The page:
Alright, you’ve started stalking photographers. Some that are local and in your price range, a couple big ticket dreamers and maybe even a couple you’ve never met, but love to follow on instagram! You’ve stalked their portfolios, maybe you have even read their raving reviews. Well if all of the boxes check, “YES!” so far… Don’t. I repeat, DON’T book your photographer until you have seen a variety of samples of the following.

Yes, personality + professionalism are a deciding factor, but make sure you have seen a handful of these images before moving forward. After all, typically all we see online are the fluffy florals, pinterest worthy details and sunset portraits. Simply asking your photographer candidates for samples of these should help you decide instantly if you’re moving forward with them, or not!

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8 Photos You MUST See Before Booking Your Photographer

1. Getting Ready Chaos 

There’s no doubt that your dream photographer is talented with the details! Beautiful flat lays, perfectly curated invitation suites and ring shots that make you gasp! What about capturing the crazy morning? Sometimes photographers can be so laser focused on the details that sometimes the “chaos” of the day gets overlooked (not really captured). Are you ever going to frame these photos? Nope. They most likely won’t even make the album, but I promise you’ll want to see your niece in her Elsa pajamas and your sweet Mama still in her curlers while she opens your thank you card! Pay attention to these photos to feel if your photographer can capture the candids and if all the girls feel comfortable around them. These pics will speak volumes.

2. Emotional Moments

If these types of photos aren’t plastered all over their website, don’t hesitate to ask for them. Look for happy tears, big belly laughs, emotional speeches and first look gasps! It’s important to remember that taking beautiful pictures is a talent, but it’s truly a gift to predict moments and be at the right place at the right time!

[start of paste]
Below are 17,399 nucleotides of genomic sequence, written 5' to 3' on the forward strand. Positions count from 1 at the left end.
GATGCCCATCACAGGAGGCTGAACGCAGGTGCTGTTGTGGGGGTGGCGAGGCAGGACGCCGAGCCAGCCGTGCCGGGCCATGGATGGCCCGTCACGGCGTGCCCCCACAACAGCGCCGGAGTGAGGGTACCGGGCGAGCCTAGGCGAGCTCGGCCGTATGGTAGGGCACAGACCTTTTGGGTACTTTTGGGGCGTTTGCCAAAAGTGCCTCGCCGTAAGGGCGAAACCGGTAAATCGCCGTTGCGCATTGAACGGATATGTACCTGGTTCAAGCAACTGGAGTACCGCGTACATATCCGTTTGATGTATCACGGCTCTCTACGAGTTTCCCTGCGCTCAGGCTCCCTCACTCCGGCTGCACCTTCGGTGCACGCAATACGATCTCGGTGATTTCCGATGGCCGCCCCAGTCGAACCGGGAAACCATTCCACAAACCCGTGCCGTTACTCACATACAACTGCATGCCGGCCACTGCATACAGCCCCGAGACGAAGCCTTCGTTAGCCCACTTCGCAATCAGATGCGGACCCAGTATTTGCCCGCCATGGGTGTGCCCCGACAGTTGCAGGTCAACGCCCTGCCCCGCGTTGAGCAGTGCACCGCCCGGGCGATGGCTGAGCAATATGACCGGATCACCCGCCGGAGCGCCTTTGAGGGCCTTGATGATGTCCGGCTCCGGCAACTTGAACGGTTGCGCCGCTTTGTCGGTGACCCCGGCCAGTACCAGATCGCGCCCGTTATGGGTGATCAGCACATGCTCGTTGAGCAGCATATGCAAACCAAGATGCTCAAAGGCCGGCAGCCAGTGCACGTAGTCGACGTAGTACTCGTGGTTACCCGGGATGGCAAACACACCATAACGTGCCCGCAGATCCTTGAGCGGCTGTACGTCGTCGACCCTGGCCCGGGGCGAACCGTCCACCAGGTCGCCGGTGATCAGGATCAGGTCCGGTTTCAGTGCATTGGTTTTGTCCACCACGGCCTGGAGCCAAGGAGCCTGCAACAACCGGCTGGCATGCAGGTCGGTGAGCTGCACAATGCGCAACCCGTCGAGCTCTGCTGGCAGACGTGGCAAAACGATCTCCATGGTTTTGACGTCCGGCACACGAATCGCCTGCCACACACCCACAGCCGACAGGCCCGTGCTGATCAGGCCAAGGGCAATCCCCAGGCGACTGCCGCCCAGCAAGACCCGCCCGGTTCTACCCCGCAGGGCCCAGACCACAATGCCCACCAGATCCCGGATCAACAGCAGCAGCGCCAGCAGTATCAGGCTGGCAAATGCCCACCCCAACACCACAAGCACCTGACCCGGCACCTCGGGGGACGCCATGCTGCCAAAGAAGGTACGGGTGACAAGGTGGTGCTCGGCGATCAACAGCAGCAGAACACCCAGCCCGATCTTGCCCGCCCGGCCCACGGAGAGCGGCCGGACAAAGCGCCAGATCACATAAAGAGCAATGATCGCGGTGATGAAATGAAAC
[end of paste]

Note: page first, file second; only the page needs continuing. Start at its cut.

3. Ceremony

Vow exchanges, parents and grandparents in the front row and the grand exit are great to view before committing to your photographer! Do they look quick on their feet? Offer lots of angles and ranges, without being intrusive? Take a look!

4. Family Portrait

Ask for a large family portrait, based on where yours will be taken. For example, if you’re getting married in dark Greek Orthodox church ask to see a sample photo that looks like that. Outside in a garden? Inside a barn during the winter? Pay special attention to the posing and details. Do any uncles have sunglasses on? Do the photos feel symmetrical and balanced? Photos during this time is like herding cats, but it’s worth seeing what they come up with during the stress of this fraction of your day!

5. First Dance

If you reach out and request photos, these types of photos would be the BEST to ask for! Lighting situations can be tough and it’s important to see a wide range of difficult lighting throughout the day. Are you getting married in a dark barn? Planning your first dance around dusk time under twinkling lights? Make sure to take a peek at what your photographer can capture under these super low lighting situations! These shots may be the deciding factor or deal breaker.

6. Bouquet Toss

When’s the last time you saw a posted bouquet toss photo? Yeah. I can’t remember either! Yet, they happen at over 90% of my weddings! This will be a great indication of action shots in the dark! Not only to get a feel of what your bouquet + garter toss will look like, but a good guesstimate of what your open dancing (getting hyphy) shots will look like, too!

7. Cake Cutting

This sort of goes in the same category as above, but you get it by now. Ask to see as many reception photos as possible to truly get a glimpse of what your photos will look like! Tablescapes and table decor, too.

8. Sparkler Exit

Even if you’re not planning a sparkler exit, take a peek! These are typically done outside in a parking lot or down the steps of the venue. With the given low lighting situation, does your photographer have the gear to truly capture this vision? This will be the grand finale of your search!

BONUS: Ask to see 2-3 full wedding galleries! This will be the best indicator of what to expect. Look for consistency in the lighting and the body language of the couple and their wedding party. The best advice to share when it comes to picking your photographer is to trust your instincts, but also do your research! Referrals and reviews will help with a piece of mind, but really it’s also about the photos that aren’t shared on social media, too!

Did you find this helpful? Share a comment below if this helped you pick your favorite photographer!

With Love,

Quianna


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